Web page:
Letters to the Editor – April 17, 2013

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Five Strings of Light

To the Editor:

“I came to America in 1914. And then I came to Baltimore. It was the most beautiful place you’ve ever seen in your life.”
Have you ever seen the movie “Avalon” by Baltimore’s own Barry Levinson? It’s a film about immigration in Baltimore in the beginning of the 20th century. The above quote is said by the protagonist as he tells his grandchildren his immigration story. It is a beautiful scene with fireworks behind the Washington Monument, neighbors greeting each other from their open windows, and, most fantastically, Baltimore streets brilliant with strings of light creating a glowing canopy through which to walk.
The other night, walking home to my house on Conkling Street, I couldn’t help but be reminded of that very scene. Lighting my path were five brand new strings of light hung across the street.  Now, five strings of light may not sound like they would make much of a difference—but I am writing this to tell you that they do.
Five strings of light tell me that someone cares about this community and the people in it.
Five strings of light make me hopeful about where I live and the future of this community.
Five strings of light make me feel safer as I walk home from the park at night.
Five strings of light make me prouder than ever to live in this neighborhood, and eager for others to visit so that they too can see this wonderful illuminated archway I call home.
Simply put, five strings of light put a smile on my face and a spring in my step, and for this I am truly grateful. So, I would like to formally thank my good friends at the Southeast CDC and its Highlandtown Main Street program for the five strings of light and all of the work they have done and will do for this community. Bravo. I can’t wait to see what’s next!

Katie Long, Conkling St.
(Editor’s note: The five strings of light are on Conkling St. between Fleet St. and Eastern Ave.)


Homage to Baltimore City’s litterbugs

To the Editor:

As many of you may know Baltimore has the honor of being on the list of the top 10 dirtiest cities in the U.S. On behalf of the city of Baltimore I want to address this recognition of achievement, not to the city government, but to the people in the communities who collectively make this all possible. Today I want to pay homage to: The litterbugs of Baltimore City.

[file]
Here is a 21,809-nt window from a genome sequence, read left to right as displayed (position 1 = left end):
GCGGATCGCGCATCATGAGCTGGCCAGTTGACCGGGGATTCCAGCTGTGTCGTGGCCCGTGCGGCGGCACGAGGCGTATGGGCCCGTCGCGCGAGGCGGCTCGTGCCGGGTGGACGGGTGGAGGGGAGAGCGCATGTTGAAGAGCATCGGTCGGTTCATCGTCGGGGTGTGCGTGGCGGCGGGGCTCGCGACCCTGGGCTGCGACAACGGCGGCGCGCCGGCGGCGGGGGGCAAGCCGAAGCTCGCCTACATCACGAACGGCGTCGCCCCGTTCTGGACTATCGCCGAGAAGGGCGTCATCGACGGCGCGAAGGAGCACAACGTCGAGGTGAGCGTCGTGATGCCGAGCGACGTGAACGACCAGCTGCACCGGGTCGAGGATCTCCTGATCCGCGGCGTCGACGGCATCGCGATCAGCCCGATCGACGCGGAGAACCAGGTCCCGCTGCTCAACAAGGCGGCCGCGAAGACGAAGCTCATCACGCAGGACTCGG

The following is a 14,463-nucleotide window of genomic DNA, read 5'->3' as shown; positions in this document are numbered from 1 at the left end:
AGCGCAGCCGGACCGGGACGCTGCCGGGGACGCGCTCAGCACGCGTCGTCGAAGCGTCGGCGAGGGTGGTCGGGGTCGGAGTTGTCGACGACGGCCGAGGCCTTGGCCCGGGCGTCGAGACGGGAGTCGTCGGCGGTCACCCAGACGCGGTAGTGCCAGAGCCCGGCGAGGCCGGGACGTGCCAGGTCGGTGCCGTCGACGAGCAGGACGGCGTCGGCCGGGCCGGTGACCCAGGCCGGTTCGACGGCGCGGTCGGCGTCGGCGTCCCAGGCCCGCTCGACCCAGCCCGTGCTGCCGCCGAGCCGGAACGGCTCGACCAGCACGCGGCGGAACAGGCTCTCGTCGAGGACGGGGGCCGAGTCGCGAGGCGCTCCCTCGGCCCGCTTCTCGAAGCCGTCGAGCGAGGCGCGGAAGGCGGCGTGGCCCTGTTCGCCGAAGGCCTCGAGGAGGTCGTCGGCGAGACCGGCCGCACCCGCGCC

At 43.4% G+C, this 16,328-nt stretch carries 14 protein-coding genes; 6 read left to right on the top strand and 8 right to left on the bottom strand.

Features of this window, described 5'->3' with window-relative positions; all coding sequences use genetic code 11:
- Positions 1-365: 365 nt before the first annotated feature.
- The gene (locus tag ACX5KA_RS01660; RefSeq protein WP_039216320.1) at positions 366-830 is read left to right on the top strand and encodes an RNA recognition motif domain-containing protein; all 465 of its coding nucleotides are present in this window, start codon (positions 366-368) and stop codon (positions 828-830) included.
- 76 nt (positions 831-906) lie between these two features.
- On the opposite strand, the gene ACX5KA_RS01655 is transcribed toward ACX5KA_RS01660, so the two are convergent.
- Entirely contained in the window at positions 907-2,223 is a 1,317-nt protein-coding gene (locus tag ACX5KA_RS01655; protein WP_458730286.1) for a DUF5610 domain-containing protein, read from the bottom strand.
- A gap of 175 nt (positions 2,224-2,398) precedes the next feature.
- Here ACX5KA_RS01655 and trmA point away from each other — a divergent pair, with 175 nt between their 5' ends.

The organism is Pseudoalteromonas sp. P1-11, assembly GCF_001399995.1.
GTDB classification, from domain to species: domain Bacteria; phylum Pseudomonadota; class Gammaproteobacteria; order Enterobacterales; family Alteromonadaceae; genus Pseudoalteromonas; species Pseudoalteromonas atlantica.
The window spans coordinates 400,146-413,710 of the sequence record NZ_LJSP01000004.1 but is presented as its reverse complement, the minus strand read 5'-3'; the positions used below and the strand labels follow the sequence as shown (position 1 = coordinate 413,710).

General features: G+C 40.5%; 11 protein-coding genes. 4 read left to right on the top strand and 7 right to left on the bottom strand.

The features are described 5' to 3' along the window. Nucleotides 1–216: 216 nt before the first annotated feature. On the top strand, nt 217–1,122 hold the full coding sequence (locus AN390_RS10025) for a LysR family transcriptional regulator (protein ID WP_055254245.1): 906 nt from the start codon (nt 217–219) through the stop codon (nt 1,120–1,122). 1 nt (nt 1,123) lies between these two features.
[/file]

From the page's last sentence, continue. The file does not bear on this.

The Drive-by Litterbug:
I begin with you, the Drive-by Litterbug, who so gracefully throws every little ounce of trash out of your car on our city streets. I pay homage to you and your lack of patience to hold on to your trash until you get to your final destination in which a trash receptacle can usually be located—your home, a gas station or store.

The Walking Litterbug:
To the Walking Litterbug, I pay homage to the elegant way you toss your potato chip bags, fast food wrappers, bottles, etc. You, like the Drive-by Litterbug, have collectively managed to contribute greatly to our ranking. What is even more remarkable about you both is that you often don’t even live in the city. Many of you have come here from afar in order to assist us in our ranking on this most coveted list.

The Oblivious Litterbug:
I pay homage to those who are oblivious to the trash regulations that exist and insist on doing things their way. These are the lovely citizens that put their trash out three days early, without a can, or in a can without a lid. Due to these actions, they are providing the rodents with their daily nutrition and providing our alleys and streets with much needed garbage.

The Non Recycler:
Recycling is a personal choice, and we are advocates of it here in Fell’s Point. This homage, however, is not to all non-recyclers; this shout-out goes specifically to those who complain of having too much trash, yet choose to not recycle. They usually have a plethora of trash that is placed out early out of necessity or in defiance of the once-a-week trash pick-up.
These are the gems among litterbugs because, if they actually started recycling, their trash load would decrease by about half. This means that their once-a-week trash pick up would actually be more like twice a week, due to the recycling pick-up that they would get in conjunction with their regular trash pick-up.
Get it? Of course the don’t; that is why they are being honored today for their contribution!

The Bulk Trash Litterbug:
You are what I like to think of as the darlings of this ranking, for without you none of this could be possible, and the problem would be practically manageable. Your dumping of loads upon loads of trash in our alleys and on our curbs as well as your basic lack of regard for existing city services—in place to help you legally dispose of your trash—is uncanny and downright quirky.

Where would we be without you? Probably not writing this list.
So that should do it. I do apologize if I missed anyone, but there is only so much time in the day. When push comes to shove many, many people contribute to the filth on the streets. Without a collective effort of apathy, laziness, and irresponsibility we could never achieve such an honor, so if I missed anyone, you have my deepest regrets.

Victor Corbin, Fell’s Point

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